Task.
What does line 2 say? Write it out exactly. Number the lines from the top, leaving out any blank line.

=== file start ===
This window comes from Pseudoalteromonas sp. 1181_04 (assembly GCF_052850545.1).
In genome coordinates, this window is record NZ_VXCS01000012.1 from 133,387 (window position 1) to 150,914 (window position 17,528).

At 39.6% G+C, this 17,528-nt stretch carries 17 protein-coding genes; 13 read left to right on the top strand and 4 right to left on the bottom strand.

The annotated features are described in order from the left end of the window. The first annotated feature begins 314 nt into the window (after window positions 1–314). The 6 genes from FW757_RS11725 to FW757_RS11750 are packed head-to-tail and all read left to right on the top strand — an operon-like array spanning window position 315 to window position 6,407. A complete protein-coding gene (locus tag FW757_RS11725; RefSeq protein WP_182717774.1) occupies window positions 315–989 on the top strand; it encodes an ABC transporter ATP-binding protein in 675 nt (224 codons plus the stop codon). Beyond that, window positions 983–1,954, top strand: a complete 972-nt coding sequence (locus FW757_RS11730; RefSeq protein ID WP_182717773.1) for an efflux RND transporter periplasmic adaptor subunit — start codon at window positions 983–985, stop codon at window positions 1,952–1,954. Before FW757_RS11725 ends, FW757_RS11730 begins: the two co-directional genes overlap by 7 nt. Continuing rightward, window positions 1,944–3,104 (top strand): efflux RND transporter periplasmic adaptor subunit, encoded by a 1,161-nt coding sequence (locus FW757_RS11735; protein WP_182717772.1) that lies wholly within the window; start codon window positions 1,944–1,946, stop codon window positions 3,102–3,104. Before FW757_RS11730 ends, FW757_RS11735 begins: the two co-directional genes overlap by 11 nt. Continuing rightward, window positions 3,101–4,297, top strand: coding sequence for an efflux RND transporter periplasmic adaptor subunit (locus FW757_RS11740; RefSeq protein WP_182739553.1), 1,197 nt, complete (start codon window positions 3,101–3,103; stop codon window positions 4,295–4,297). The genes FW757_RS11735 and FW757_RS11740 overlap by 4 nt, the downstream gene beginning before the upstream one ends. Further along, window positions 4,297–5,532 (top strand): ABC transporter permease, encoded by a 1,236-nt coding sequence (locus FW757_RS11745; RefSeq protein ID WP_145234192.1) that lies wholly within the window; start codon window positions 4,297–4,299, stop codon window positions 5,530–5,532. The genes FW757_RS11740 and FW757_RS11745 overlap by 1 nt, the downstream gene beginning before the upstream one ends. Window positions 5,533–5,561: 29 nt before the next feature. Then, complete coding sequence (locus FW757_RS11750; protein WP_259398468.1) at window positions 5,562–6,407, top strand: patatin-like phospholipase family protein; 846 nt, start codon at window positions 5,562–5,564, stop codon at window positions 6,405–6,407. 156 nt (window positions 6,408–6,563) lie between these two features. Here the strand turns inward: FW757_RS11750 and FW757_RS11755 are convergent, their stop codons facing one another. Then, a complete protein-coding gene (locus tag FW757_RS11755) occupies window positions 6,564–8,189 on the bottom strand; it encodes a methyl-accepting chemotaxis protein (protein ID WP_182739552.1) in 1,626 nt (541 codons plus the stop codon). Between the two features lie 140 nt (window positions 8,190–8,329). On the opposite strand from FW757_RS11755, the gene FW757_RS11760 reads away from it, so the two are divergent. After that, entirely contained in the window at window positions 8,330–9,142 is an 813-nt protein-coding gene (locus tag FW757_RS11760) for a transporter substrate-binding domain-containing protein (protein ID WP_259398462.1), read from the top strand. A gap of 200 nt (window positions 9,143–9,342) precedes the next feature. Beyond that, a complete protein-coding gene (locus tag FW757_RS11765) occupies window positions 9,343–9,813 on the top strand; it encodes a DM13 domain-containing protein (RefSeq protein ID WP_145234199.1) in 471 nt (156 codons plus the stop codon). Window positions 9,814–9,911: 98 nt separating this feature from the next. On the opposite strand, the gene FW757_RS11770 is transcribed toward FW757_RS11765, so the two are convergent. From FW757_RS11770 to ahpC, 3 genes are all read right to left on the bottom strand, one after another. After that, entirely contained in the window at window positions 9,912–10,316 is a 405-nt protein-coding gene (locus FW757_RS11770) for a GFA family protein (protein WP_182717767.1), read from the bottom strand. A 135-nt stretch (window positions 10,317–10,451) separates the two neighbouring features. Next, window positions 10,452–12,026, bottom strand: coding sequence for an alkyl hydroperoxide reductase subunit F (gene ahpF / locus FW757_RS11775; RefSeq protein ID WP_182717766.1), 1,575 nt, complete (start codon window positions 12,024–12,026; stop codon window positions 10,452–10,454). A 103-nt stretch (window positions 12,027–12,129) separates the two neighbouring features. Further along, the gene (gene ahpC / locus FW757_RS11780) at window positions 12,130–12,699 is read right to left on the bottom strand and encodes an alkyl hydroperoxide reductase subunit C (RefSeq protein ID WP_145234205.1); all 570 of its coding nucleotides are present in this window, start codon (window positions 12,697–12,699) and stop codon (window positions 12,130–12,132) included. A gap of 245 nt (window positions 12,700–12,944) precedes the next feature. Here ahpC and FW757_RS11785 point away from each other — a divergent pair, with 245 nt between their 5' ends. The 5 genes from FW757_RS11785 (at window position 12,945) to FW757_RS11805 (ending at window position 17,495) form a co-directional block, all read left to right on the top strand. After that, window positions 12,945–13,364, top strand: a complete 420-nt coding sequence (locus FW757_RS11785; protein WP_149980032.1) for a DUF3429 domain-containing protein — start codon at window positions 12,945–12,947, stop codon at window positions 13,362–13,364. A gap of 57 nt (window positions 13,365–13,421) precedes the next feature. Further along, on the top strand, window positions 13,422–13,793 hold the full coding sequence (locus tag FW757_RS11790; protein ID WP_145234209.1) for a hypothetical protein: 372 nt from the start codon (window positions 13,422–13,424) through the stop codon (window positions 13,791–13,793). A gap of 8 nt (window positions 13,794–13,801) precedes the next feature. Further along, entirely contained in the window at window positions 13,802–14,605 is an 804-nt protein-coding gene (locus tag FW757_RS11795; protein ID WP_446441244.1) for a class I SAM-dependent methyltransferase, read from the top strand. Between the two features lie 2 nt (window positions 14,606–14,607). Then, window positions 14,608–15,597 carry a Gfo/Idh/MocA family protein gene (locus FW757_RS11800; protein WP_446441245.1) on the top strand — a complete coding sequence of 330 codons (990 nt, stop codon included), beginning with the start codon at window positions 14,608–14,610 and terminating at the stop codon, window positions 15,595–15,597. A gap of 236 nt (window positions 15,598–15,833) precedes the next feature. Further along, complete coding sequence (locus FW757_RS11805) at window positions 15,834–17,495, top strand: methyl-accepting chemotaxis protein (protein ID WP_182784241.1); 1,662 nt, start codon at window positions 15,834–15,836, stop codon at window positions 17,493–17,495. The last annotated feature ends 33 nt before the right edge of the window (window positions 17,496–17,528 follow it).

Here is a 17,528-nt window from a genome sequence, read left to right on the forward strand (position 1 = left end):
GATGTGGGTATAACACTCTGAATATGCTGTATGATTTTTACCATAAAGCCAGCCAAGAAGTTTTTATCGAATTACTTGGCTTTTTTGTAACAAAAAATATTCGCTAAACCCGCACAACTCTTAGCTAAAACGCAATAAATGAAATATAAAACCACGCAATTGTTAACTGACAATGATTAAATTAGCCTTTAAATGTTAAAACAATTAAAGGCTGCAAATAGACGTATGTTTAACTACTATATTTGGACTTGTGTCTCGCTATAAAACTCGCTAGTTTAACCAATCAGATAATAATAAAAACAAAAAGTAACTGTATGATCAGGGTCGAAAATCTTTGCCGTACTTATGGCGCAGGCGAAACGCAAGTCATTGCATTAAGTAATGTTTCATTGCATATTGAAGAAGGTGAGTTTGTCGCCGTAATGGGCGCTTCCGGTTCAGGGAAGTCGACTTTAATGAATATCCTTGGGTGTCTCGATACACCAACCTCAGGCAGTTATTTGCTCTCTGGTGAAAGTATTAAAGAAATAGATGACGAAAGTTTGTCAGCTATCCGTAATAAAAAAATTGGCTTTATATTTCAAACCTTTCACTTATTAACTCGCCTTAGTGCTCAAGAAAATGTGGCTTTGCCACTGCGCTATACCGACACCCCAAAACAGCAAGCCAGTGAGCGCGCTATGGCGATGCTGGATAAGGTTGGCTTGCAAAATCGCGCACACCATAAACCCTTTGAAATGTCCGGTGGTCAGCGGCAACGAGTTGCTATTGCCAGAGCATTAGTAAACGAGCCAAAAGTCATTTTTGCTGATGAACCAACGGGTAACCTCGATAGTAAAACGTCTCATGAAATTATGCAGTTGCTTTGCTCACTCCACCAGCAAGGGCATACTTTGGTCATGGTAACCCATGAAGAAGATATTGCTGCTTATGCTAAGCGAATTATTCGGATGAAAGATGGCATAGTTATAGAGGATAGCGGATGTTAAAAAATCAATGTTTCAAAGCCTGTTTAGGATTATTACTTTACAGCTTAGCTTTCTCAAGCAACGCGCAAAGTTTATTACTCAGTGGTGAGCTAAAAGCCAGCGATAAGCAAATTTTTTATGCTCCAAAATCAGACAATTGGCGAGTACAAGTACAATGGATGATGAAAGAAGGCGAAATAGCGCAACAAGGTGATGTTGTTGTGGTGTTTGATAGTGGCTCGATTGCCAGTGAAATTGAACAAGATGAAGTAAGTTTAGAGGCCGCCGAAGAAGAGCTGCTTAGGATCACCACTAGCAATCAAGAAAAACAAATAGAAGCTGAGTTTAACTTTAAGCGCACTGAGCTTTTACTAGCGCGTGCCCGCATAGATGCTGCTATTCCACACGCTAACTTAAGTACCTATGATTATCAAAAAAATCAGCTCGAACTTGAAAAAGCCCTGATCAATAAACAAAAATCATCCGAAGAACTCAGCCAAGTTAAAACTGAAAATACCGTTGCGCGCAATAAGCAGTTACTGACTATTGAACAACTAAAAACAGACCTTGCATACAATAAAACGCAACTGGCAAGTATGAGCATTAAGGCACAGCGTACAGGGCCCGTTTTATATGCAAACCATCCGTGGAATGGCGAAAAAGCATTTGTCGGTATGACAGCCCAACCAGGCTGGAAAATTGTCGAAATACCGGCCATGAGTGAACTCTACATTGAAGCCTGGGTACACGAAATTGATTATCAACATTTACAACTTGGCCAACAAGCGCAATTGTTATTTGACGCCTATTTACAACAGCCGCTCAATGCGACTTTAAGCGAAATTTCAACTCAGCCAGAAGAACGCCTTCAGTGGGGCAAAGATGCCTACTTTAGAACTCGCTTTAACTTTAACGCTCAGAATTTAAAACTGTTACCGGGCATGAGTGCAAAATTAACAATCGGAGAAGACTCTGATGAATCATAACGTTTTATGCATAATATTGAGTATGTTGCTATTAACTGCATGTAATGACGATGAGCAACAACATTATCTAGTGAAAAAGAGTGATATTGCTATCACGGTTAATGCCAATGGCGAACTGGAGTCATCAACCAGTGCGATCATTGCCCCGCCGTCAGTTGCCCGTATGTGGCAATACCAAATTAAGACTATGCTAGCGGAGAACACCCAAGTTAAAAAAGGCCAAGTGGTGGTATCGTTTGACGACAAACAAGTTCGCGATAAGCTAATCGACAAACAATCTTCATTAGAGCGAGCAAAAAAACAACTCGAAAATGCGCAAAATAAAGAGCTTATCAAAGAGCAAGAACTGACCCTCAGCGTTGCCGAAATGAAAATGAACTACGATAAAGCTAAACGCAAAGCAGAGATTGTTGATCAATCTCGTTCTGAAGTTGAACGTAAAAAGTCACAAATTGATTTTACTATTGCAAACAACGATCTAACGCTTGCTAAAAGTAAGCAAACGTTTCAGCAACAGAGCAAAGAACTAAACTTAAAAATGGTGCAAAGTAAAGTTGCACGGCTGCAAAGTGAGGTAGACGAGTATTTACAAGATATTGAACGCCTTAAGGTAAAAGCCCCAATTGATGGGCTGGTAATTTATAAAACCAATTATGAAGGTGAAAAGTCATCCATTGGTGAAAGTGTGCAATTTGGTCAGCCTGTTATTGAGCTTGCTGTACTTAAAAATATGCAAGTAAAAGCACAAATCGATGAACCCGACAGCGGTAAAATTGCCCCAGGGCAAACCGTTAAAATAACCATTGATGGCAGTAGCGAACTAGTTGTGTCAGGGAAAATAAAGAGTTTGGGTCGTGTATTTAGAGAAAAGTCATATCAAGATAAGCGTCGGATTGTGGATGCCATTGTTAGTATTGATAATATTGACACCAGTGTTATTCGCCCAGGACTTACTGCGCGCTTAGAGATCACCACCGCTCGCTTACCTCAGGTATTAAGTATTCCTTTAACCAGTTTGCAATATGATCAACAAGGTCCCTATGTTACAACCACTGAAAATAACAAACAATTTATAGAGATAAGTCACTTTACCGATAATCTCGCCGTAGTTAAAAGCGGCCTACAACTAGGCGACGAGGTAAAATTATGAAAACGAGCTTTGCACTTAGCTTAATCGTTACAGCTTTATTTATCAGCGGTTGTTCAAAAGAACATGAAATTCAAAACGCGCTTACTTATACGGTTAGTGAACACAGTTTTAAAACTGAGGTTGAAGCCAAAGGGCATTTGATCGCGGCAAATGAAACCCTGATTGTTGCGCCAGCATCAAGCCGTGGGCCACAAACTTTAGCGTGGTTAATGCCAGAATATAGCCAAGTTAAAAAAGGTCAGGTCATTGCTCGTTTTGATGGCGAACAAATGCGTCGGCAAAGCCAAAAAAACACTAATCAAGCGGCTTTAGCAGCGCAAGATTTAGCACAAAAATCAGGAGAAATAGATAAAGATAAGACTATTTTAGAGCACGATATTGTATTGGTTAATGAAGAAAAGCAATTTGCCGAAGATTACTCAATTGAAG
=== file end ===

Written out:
In genome coordinates, this window is record NZ_VXCS01000012.1 from 133,387 (window position 1) to 150,914 (window position 17,528).